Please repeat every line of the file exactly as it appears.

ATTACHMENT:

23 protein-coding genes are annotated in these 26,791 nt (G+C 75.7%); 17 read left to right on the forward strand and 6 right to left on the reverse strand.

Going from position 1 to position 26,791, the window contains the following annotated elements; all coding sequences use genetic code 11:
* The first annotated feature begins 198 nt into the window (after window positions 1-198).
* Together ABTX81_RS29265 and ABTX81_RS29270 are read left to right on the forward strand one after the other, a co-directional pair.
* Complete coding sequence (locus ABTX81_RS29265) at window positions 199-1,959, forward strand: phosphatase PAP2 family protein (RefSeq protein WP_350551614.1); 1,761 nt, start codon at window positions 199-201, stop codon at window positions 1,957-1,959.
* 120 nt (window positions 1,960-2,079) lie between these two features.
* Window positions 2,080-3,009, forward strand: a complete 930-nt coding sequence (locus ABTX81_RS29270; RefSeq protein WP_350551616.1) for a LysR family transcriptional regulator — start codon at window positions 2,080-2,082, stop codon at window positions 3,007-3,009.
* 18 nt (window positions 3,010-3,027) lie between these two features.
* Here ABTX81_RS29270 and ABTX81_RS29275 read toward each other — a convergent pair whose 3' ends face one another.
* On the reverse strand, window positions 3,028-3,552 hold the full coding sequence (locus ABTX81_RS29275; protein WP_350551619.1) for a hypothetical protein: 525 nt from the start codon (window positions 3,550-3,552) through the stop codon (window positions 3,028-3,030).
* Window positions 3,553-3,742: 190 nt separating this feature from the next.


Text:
23 protein-coding genes are annotated in these 26,791 nt (G+C 75.7%); 17 read left to right on the forward strand and 6 right to left on the reverse strand.

Going from position 1 to position 26,791, the window contains the following annotated elements; all coding sequences use genetic code 11:
* The first annotated feature begins 198 nt into the window (after window positions 1-198).
* Together ABTX81_RS29265 and ABTX81_RS29270 are read left to right on the forward strand one after the other, a co-directional pair.
* Complete coding sequence (locus ABTX81_RS29265) at window positions 199-1,959, forward strand: phosphatase PAP2 family protein (RefSeq protein WP_350551614.1); 1,761 nt, start codon at window positions 199-201, stop codon at window positions 1,957-1,959.
* 120 nt (window positions 1,960-2,079) lie between these two features.
* Window positions 2,080-3,009, forward strand: a complete 930-nt coding sequence (locus ABTX81_RS29270; RefSeq protein WP_350551616.1) for a LysR family transcriptional regulator — start codon at window positions 2,080-2,082, stop codon at window positions 3,007-3,009.
* 18 nt (window positions 3,010-3,027) lie between these two features.
* Here ABTX81_RS29270 and ABTX81_RS29275 read toward each other — a convergent pair whose 3' ends face one another.
* On the reverse strand, window positions 3,028-3,552 hold the full coding sequence (locus ABTX81_RS29275; protein WP_350551619.1) for a hypothetical protein: 525 nt from the start codon (window positions 3,550-3,552) through the stop codon (window positions 3,028-3,030).
* Window positions 3,553-3,742: 190 nt separating this feature from the next.